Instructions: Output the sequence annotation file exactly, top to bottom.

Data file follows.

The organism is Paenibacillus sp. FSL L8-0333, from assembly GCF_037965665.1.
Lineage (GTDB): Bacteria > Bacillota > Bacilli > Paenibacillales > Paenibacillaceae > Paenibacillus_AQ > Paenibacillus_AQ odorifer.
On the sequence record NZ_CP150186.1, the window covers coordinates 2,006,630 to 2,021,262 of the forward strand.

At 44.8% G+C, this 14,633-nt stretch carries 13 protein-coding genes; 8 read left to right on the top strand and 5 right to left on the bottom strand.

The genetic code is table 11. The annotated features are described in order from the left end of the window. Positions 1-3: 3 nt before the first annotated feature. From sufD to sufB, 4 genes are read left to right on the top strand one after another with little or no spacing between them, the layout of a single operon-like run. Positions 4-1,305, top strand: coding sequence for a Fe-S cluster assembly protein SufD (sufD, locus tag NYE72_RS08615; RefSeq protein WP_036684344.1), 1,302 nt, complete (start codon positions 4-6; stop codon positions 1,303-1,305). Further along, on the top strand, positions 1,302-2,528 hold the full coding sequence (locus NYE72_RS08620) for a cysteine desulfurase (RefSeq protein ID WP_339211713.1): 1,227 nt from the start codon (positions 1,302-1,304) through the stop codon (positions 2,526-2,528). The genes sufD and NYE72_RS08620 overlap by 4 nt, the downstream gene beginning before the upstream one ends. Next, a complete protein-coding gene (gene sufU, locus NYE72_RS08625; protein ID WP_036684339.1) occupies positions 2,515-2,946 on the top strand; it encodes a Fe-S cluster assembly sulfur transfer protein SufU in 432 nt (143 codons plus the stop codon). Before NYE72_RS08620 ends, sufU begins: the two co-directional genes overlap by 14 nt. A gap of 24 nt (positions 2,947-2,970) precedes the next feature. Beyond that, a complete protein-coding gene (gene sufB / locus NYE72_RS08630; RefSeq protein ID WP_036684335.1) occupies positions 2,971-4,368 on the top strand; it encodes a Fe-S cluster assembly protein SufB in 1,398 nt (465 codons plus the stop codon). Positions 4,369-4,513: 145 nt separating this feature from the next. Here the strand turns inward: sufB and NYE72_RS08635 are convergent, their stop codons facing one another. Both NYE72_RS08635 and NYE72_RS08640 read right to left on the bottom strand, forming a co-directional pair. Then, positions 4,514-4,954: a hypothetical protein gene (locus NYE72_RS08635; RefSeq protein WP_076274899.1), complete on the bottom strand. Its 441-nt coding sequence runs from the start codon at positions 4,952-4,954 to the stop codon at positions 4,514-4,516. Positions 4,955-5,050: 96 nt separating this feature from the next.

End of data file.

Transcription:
The organism is Paenibacillus sp. FSL L8-0333, from assembly GCF_037965665.1.
Lineage (GTDB): Bacteria > Bacillota > Bacilli > Paenibacillales > Paenibacillaceae > Paenibacillus_AQ > Paenibacillus_AQ odorifer.
On the sequence record NZ_CP150186.1, the window covers coordinates 2,006,630 to 2,021,262 of the forward strand.

At 44.8% G+C, this 14,633-nt stretch carries 13 protein-coding genes; 8 read left to right on the top strand and 5 right to left on the bottom strand.

The genetic code is table 11. The annotated features are described in order from the left end of the window. Positions 1-3: 3 nt before the first annotated feature. From sufD to sufB, 4 genes are read left to right on the top strand one after another with little or no spacing between them, the layout of a single operon-like run. Positions 4-1,305, top strand: coding sequence for a Fe-S cluster assembly protein SufD (sufD, locus tag NYE72_RS08615; RefSeq protein WP_036684344.1), 1,302 nt, complete (start codon positions 4-6; stop codon positions 1,303-1,305). Further along, on the top strand, positions 1,302-2,528 hold the full coding sequence (locus NYE72_RS08620) for a cysteine desulfurase (RefSeq protein ID WP_339211713.1): 1,227 nt from the start codon (positions 1,302-1,304) through the stop codon (positions 2,526-2,528). The genes sufD and NYE72_RS08620 overlap by 4 nt, the downstream gene beginning before the upstream one ends. Next, a complete protein-coding gene (gene sufU, locus NYE72_RS08625; protein ID WP_036684339.1) occupies positions 2,515-2,946 on the top strand; it encodes a Fe-S cluster assembly sulfur transfer protein SufU in 432 nt (143 codons plus the stop codon). Before NYE72_RS08620 ends, sufU begins: the two co-directional genes overlap by 14 nt. A gap of 24 nt (positions 2,947-2,970) precedes the next feature. Beyond that, a complete protein-coding gene (gene sufB / locus NYE72_RS08630; RefSeq protein ID WP_036684335.1) occupies positions 2,971-4,368 on the top strand; it encodes a Fe-S cluster assembly protein SufB in 1,398 nt (465 codons plus the stop codon). Positions 4,369-4,513: 145 nt separating this feature from the next. Here the strand turns inward: sufB and NYE72_RS08635 are convergent, their stop codons facing one another. Both NYE72_RS08635 and NYE72_RS08640 read right to left on the bottom strand, forming a co-directional pair. Then, positions 4,514-4,954: a hypothetical protein gene (locus NYE72_RS08635; RefSeq protein WP_076274899.1), complete on the bottom strand. Its 441-nt coding sequence runs from the start codon at positions 4,952-4,954 to the stop codon at positions 4,514-4,516. Positions 4,955-5,050: 96 nt separating this feature from the next.